Humboldt Professor Karen Radner

By Armin Himmelrath

Robots, cuneiform, bioinformatics, museums and aesthetics research – the Humboldt Professorship knows no disciplinary boundaries, only intriguing ideas and questions. To mark the occasion of the tenth anniversary of Germany's most valuable research award, KOSMOS spoke with several of the award winners about their experiences. In this report, we talk with the Ancient Near Eastern history scholar Karen Radner.

Karen Radner
Karen Radner (Photo: Humboldt Foundation / Konrad Waldmann)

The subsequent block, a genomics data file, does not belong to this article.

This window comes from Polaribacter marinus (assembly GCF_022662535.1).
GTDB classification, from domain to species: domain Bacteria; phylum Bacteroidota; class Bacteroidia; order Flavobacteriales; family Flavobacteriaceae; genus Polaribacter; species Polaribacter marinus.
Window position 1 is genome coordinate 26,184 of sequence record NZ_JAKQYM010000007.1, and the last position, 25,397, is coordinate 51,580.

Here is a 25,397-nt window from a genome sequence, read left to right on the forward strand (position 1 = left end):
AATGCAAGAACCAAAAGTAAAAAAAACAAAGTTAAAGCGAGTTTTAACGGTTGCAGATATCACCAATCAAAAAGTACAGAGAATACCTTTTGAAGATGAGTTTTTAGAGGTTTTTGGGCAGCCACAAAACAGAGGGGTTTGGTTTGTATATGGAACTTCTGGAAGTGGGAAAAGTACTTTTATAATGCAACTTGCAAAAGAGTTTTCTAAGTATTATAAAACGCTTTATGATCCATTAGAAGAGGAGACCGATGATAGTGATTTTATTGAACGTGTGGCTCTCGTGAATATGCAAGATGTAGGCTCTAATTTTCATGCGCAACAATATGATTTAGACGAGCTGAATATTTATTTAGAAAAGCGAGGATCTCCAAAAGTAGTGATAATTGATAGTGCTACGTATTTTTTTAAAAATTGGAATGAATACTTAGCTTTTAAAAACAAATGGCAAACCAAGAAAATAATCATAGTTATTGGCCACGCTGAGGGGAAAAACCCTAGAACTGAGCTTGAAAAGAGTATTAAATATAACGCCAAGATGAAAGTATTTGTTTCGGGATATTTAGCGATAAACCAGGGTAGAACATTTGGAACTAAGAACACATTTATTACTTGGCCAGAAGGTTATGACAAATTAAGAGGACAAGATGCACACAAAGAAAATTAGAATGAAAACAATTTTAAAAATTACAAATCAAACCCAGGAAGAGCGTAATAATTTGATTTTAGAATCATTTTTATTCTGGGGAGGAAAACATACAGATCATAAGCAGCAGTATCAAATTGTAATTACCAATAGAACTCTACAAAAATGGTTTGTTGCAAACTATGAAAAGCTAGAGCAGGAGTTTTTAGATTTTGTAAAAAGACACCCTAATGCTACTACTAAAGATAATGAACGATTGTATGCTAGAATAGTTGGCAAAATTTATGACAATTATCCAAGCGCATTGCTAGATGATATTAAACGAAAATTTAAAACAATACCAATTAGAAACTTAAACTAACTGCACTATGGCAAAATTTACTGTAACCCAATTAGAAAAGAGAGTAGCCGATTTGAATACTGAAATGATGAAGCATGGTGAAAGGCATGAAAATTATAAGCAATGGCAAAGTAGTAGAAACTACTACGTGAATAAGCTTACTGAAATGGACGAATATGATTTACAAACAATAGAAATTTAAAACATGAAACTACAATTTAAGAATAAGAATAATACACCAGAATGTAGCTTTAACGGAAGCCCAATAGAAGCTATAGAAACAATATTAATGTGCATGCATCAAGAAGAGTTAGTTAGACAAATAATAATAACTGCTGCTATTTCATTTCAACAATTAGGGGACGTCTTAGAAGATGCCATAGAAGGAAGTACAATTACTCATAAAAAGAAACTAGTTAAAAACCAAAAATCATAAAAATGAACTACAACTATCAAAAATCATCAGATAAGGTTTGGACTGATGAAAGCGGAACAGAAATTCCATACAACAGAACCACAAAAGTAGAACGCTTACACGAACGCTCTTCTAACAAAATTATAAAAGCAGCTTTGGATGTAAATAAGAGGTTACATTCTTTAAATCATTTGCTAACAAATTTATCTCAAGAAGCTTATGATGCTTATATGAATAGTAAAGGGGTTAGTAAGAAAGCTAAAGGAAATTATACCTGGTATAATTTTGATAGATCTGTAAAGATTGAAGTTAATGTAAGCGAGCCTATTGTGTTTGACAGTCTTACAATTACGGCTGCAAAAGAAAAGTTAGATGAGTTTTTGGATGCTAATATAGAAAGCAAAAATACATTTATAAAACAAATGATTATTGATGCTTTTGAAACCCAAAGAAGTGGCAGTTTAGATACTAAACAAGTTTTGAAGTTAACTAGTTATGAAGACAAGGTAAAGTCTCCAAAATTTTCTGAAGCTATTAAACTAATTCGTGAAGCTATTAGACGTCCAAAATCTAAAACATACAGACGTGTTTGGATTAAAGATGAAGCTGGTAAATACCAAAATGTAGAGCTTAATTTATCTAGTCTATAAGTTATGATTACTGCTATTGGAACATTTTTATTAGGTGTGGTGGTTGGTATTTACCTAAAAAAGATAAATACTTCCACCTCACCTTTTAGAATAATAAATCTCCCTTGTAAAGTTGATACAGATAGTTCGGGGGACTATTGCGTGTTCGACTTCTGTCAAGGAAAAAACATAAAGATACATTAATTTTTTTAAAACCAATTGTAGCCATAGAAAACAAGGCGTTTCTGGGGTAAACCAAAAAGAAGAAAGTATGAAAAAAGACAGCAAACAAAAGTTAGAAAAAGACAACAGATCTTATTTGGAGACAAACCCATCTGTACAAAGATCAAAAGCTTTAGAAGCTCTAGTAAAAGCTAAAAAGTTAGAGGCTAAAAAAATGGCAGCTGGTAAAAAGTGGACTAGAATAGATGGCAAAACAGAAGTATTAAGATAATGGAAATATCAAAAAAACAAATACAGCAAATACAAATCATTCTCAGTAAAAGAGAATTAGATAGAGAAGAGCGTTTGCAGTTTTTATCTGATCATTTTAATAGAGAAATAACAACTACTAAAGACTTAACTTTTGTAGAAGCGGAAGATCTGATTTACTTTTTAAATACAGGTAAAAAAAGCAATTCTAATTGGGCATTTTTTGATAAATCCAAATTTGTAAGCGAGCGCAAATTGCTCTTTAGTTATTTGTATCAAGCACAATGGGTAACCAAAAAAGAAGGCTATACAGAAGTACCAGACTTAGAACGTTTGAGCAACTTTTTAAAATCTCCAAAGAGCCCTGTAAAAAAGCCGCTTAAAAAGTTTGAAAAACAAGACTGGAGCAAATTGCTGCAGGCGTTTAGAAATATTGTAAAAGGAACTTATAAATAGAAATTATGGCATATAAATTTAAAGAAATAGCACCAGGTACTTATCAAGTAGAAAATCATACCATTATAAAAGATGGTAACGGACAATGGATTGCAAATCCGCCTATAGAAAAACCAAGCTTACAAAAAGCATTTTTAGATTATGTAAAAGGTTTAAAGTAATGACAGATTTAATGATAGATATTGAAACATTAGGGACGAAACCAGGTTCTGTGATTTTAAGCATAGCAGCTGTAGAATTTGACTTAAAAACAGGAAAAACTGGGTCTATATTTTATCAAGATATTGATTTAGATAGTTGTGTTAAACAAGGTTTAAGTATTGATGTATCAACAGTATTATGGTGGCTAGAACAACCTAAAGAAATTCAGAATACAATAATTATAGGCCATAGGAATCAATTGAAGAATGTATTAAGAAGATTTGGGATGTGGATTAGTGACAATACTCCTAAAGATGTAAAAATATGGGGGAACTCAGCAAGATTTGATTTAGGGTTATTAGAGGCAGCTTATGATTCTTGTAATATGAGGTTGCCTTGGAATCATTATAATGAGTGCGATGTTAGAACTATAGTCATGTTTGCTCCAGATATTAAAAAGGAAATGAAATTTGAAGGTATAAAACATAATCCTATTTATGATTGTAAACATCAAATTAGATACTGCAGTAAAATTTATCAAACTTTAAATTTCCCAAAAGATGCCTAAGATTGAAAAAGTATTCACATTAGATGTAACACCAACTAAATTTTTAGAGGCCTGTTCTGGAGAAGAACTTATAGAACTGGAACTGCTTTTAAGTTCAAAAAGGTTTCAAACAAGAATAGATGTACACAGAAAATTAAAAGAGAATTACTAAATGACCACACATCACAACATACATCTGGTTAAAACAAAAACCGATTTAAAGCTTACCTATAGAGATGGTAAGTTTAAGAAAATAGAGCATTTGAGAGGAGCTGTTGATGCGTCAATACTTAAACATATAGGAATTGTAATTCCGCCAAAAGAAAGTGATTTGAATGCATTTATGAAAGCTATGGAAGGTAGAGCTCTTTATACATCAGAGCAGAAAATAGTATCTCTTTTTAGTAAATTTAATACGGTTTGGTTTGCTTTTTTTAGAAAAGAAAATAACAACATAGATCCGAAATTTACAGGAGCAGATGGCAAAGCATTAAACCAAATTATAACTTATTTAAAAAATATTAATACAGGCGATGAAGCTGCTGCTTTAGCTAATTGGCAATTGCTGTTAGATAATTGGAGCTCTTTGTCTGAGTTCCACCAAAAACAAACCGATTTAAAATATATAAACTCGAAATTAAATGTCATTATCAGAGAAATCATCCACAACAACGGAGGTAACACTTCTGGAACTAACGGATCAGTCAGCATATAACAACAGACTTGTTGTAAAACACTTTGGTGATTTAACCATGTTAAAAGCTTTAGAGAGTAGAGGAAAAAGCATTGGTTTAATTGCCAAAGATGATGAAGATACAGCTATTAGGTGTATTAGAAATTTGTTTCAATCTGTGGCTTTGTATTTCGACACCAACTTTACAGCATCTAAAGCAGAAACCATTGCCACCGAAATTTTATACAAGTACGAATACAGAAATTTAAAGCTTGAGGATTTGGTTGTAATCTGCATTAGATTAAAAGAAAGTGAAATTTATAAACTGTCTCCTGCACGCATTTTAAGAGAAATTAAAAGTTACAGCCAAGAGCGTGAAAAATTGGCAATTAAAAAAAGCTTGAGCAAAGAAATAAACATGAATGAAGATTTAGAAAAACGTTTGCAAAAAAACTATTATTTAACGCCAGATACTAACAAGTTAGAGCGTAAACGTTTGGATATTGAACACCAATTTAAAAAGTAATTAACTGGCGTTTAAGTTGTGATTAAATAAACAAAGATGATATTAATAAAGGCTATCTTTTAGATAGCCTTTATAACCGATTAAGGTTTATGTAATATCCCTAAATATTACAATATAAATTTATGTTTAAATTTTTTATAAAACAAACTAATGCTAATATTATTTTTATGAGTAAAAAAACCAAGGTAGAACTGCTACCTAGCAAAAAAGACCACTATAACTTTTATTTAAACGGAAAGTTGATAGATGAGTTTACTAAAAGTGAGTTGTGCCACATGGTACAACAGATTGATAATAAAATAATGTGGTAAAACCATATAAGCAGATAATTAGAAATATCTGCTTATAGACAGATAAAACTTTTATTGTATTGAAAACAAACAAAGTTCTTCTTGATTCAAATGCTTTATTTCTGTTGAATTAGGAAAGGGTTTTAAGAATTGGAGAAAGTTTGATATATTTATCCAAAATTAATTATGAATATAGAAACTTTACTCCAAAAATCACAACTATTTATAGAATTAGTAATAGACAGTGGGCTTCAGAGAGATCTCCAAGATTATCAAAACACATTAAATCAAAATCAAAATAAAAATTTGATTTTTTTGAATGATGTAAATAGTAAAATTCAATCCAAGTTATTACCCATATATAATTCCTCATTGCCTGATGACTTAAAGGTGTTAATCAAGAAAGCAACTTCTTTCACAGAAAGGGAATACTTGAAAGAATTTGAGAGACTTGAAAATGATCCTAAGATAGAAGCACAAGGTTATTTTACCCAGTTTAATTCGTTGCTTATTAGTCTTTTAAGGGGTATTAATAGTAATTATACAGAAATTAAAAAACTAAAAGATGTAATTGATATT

“I love the feeling of discovering something nobody has ever discovered before,” says Karen Radner, describing what drives her as a researcher. She is one of the world’s leading experts on the history of Mesopotamia in the second and, especially, the first millennium before Christ. She is particularly interested in cuneiform records with which she can reconstruct the social conditions in the first major empire in human history. 

Ancient historians, according to the Austrian scholar, should also include the historical settlements “further to the East” in their research. This is part of her mission at LMU in Munich where she became a Humboldt Professor in 2015, moving from London. One of the problems has been that there are too few cuneiform scholars amongst her colleagues. “I would be delighted if I had more competition in the field” – both at LMU and beyond.

published in Humboldt Kosmos 108/2018